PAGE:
Eastern Orthodox theologians accuse biblical Christians of promoting false teachings that are contrary to the Bible. Such criticisms are, of course, the result of unfounded and erroneous understanding of the texts of Scripture on the part of Orthodoxy, as will be proven.
Both the Old and New Testaments teach that salvation comes only by the grace of God, and reconciliation with God ultimately and exclusively comes through faith in Christ the Savior who fulfilled the prophecies of the Old Testament. Despite such clear teaching in the Bible, the Orthodox theologian, Lazar Milin, states the following complaint in his book. He uses a very narrow argument to persuade “true believers” that Bible-believing Christians base their doctrine of salvation on an incorrect translation of the Epistle to the Romans by Martin Luther. Here is what Mr. Milin writes:
“As a matter of fact, Luther argued, and other Protestants also affirmed, that a man is justified before God only through faith in Christ and the redemption that Christ brought to suffering humanity. This is called a material principle of the Reformation. Good works are not necessary for salvation… It is interesting to study the process how Luther translated the Holy Scriptures into the German language. In Romans 3:28, the verse reads: ‘We believe, namely, that a man is justified by faith independent of the works of the Law.’ Luther added to the translation an extra word: ‘alone.’ That word corrupted the Holy Scriptures to say what Luther declared as a material principle of the Reformation: ‘Man is saved by faith alone.’
Regardless of the fact that such teaching is illogical and contrary to the Bible, it has infiltrated the entirety of Protestantism in all its forms.9
It is obvious that Milin and other Orthodox theologians, as well as ordinary Orthodox believers, believe that Protestants are wrong. They believe that Protestants are misled by Luther’s translation of the Holy Scriptures. Is it truly possible to believe this accusation after reading the previous chapter? Previous chapters have shown scores of biblical texts that show God’s way of salvation that apply to anyone who repents and believes. Is there anywhere else in the Bible that states that a man can only be saved (or justified) by God through “faith alone”? Regarding this issue, we can give a very clear answer. Even if such wording existed nowhere else in Scripture, that is, the system of salvation by faith alone, the Bible implicitly demonstrates that salvation comes solely from God’s justifying the believer through faith alone.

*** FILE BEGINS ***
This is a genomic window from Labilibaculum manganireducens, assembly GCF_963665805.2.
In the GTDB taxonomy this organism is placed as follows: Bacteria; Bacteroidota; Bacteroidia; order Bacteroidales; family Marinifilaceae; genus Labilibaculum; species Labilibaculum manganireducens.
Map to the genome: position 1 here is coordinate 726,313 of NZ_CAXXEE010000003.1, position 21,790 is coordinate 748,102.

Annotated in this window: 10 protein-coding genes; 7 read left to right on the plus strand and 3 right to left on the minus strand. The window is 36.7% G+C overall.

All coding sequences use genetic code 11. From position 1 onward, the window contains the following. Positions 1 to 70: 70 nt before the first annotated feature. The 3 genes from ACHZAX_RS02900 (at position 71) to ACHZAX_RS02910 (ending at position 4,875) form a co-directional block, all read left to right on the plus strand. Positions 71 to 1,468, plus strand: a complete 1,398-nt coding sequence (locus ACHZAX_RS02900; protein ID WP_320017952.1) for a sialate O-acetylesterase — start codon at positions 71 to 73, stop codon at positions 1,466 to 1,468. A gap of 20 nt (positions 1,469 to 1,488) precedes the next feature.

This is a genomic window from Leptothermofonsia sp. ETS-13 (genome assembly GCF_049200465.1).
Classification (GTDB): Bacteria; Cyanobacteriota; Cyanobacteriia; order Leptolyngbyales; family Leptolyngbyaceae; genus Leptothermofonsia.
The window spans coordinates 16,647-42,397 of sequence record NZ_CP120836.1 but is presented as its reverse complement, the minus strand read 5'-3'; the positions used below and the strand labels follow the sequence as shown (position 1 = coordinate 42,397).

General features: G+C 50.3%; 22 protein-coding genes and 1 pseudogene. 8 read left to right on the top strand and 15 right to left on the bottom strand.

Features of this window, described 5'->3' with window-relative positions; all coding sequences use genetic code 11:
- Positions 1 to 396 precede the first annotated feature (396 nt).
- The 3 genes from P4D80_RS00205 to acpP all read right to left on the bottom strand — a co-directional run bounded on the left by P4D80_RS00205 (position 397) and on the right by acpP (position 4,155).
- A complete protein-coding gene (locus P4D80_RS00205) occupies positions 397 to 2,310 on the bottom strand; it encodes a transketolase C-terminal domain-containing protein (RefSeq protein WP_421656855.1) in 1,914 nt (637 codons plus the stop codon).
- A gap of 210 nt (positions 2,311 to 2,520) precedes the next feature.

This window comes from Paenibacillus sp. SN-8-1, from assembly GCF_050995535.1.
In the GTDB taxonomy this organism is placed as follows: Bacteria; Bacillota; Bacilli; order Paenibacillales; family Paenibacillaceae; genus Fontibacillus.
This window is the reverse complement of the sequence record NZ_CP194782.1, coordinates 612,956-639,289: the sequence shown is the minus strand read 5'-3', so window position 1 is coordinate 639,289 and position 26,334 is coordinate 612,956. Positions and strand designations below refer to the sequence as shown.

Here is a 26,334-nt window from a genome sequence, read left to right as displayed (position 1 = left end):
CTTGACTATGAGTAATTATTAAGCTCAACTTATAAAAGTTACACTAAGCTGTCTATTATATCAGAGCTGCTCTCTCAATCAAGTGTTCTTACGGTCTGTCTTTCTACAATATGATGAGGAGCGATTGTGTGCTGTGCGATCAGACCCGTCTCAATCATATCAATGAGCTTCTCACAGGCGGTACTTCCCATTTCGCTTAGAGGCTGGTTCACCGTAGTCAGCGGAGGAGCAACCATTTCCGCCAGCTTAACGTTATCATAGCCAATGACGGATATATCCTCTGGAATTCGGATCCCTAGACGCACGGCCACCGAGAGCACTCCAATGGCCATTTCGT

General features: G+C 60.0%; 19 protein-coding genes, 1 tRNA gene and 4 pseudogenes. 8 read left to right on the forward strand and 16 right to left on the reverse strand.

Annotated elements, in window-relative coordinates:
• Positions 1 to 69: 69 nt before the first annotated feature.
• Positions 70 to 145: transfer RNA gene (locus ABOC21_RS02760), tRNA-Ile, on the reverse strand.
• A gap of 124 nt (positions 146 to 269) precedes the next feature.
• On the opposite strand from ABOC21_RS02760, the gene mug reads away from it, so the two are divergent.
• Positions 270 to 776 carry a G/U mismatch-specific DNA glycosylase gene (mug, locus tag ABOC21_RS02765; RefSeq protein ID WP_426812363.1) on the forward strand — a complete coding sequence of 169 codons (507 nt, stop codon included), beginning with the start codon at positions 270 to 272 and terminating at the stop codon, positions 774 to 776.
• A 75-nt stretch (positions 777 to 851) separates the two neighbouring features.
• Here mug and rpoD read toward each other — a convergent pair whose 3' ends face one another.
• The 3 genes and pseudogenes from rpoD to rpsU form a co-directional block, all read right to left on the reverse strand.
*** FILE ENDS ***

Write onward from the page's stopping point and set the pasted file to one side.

However, the Lord through the Apostle Paul ensured that once and for all that the biblical text would indeed uphold the doctrine of salvation through faith alone for those who wish to accept Him and obey His Word. The apostle Paul wrote Galatians, an epistle in which he fought strongly for the purity of faith and the correct understanding of God’s gift of salvation, among other things. In describing his earlier interaction with the Apostle Peter, Paul said the following:
“But when I saw that they walked not uprightly according to the truth of the gospel, I said unto Peter before them all, If thou, being a Jew, livest after the manner of Gentiles, and not as do the Jews, why compellest thou the Gentiles to live as do the Jews?.. Knowing that a man is not justified by the works of the law, but by the faith of Jesus Christ, even we have believed in Jesus Christ, that we might be justified by the faith of Christ, and not by the works of the law: for by the works of the law shall no flesh be justified. But if, while we seek to be justified by Christ, we ourselves also are found sinners, is therefore Christ the minister of sin? God forbid.” 10
Scholars from various backgrounds, including Eastern Orthodoxy and Roman Catholicism, acknowledge this indeed is what the Bible teaches.11